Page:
Anyone who knows me well knows that only possible explanation for the untouched onion rings on my plate that day is divine intervention. And the fact that I have still not had any wheat since then — even when my mother-in-law brought over a double-fudge chocolate cake, homemade sourdough bread, and raspberry and cream cheese pastries — closes the debate once and for all.

[My tone here is a bit tongue-and-cheek but, on a serious note, this newfound and very uncharacteristic willpower is absolutely stunning to me and is the closest thing I’ve felt to feeling God directly at work in my life. It’s a very interesting experience.]


  1. Colleen

    I laughed my head off reading this, as only a fellow onion ring lover could. Proof, indeed.

  2. KathyJo

    Made me smile, too. 🙂 It also made me think of a quote from At the Corner of East and Now by Frederica Mathewes-Green. She’s Orthodox, not Catholic, but I think the quote is apt anyway.

    “[W]hen worship is emotion-powered, it’s like a fun-park ride, and you’re being carried around as a treat. It’s only when those emotions fade and you get down to the business of doing the work, following the way, saying the prayers even when you don’t feel like it, that your stony heart begins to budge. It’s only the offerings done from deliberate will that bend the will and shape it to fit the will of God.”

  3. SteveG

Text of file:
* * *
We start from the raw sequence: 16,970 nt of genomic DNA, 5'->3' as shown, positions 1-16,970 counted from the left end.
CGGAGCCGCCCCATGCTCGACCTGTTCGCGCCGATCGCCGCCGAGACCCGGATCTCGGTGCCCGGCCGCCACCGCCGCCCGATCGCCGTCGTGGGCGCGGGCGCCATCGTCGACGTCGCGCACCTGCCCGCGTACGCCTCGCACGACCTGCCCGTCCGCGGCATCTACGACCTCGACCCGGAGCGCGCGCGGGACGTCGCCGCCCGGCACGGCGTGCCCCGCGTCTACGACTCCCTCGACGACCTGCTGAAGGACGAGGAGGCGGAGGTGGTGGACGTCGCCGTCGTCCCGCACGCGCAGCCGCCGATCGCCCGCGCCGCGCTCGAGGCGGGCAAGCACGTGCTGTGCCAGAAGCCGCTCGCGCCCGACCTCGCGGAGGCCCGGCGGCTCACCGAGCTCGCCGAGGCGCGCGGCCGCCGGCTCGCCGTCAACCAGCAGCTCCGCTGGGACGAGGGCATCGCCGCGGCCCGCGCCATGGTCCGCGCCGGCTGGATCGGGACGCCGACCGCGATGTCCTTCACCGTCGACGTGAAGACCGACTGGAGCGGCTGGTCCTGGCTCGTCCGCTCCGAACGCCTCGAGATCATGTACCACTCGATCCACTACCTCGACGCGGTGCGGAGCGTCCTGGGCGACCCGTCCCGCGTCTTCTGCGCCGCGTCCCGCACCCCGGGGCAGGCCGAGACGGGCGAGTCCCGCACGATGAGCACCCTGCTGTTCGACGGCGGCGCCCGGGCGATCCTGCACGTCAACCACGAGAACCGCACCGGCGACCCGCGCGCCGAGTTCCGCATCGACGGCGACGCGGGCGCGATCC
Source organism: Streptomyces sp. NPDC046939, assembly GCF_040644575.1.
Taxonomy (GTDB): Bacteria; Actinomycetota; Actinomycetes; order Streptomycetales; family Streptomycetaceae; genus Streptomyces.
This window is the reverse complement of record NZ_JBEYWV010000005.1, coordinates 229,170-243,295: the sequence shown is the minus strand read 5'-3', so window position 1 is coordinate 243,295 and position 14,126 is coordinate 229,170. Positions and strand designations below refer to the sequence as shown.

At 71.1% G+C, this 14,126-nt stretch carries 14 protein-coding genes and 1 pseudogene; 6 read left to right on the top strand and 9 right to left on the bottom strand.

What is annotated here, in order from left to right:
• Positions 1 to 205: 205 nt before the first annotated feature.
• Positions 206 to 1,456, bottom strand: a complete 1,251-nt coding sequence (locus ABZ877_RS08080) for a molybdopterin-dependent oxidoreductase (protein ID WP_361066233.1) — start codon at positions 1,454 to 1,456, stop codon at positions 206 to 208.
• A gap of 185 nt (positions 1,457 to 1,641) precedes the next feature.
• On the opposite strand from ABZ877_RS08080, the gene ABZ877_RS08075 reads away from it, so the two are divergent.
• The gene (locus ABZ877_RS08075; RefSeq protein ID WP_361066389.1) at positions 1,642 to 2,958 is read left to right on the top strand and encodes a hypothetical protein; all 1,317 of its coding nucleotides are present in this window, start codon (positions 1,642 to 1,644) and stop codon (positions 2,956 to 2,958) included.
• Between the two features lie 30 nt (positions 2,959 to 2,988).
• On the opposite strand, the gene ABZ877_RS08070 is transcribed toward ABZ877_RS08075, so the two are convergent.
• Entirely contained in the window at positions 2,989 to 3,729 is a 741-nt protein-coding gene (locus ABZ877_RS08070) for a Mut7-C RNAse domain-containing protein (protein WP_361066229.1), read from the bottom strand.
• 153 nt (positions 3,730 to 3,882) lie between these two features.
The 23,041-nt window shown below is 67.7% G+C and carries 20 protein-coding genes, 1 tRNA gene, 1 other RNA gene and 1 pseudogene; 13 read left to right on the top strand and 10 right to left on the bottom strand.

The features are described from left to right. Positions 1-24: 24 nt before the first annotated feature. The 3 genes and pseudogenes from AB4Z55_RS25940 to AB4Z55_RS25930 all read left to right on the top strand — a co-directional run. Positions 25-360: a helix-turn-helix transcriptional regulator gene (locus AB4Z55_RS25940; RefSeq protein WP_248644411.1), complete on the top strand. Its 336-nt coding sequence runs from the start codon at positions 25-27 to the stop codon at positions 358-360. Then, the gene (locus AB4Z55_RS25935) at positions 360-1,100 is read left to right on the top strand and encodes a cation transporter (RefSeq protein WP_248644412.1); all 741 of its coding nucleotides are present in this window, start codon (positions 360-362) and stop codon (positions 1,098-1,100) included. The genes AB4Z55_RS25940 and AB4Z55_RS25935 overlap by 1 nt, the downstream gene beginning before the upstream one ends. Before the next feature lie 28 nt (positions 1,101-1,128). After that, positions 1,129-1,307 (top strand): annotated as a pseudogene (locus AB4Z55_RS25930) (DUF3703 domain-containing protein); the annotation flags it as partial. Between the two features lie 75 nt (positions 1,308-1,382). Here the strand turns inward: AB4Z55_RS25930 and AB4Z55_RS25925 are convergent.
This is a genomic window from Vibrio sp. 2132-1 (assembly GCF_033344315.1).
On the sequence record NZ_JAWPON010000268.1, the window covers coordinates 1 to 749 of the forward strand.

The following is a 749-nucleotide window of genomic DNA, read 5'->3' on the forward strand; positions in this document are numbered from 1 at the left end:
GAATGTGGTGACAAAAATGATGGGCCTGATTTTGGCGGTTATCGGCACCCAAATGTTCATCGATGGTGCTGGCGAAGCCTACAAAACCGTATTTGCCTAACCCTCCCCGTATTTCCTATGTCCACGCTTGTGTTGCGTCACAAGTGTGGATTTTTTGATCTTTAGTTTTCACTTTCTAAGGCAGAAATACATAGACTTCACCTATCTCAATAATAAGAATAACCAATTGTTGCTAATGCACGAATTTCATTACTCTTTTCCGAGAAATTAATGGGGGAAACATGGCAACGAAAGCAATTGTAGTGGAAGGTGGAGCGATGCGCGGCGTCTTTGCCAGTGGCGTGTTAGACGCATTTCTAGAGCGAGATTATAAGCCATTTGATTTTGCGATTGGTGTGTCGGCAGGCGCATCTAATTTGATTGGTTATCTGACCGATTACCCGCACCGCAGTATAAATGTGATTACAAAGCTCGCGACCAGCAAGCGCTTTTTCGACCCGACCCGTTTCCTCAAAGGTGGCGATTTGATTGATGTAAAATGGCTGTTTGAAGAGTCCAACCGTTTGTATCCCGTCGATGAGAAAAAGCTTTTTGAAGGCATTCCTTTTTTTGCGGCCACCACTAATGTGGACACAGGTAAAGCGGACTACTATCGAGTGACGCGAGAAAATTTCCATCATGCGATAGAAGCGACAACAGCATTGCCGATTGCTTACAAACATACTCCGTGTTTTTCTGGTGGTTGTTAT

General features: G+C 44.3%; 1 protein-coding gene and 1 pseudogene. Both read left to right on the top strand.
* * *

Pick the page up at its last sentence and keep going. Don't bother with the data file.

I thought this was a great and uplifting post too, and at the same time, there’s something serious here.

    I bet if you polled the average believer, almost all of them have had similar experiences to this. Something(s) seemingly small that they’d almost be embarrassed to share as ‘evidence’ of God’s presence, but that nonetheless to that person seems very compelling that God is indeed present and active in their life.

    I’ve had such experiences that I simply couldn’t attribute to coincidence, and I’d bet that most commenters here have had the same.

  4. Christine

    You know, Jen, that the Bible tells us that God is in the smallest things, not the biggest and most noticible. I can’t remember which prophet it was (Elijah?), but he was told that God would pass by him at a certain place. So the prophet went there, and there was a storm that passed by, but God wasn’t in it. There were other, similar, large events that happened, but God was not in any of those things. Then a small, whispering wind came, and the prophet hid his face and fell down in worship, for that was where God was. Not in what would seem obvious for the King of the Universe, but in the little stuff that you have to pay attention to see.

    Small things like resisting onion rings certainly qualify. And one of the things that I love when I read the Bible (esp. the New Testament) is how God is concerned even with little things that we might think are unworthy of His attention.

    And I love Kathy Jo’s quote, too.

    Thank God for His graces! Praise to Him on high!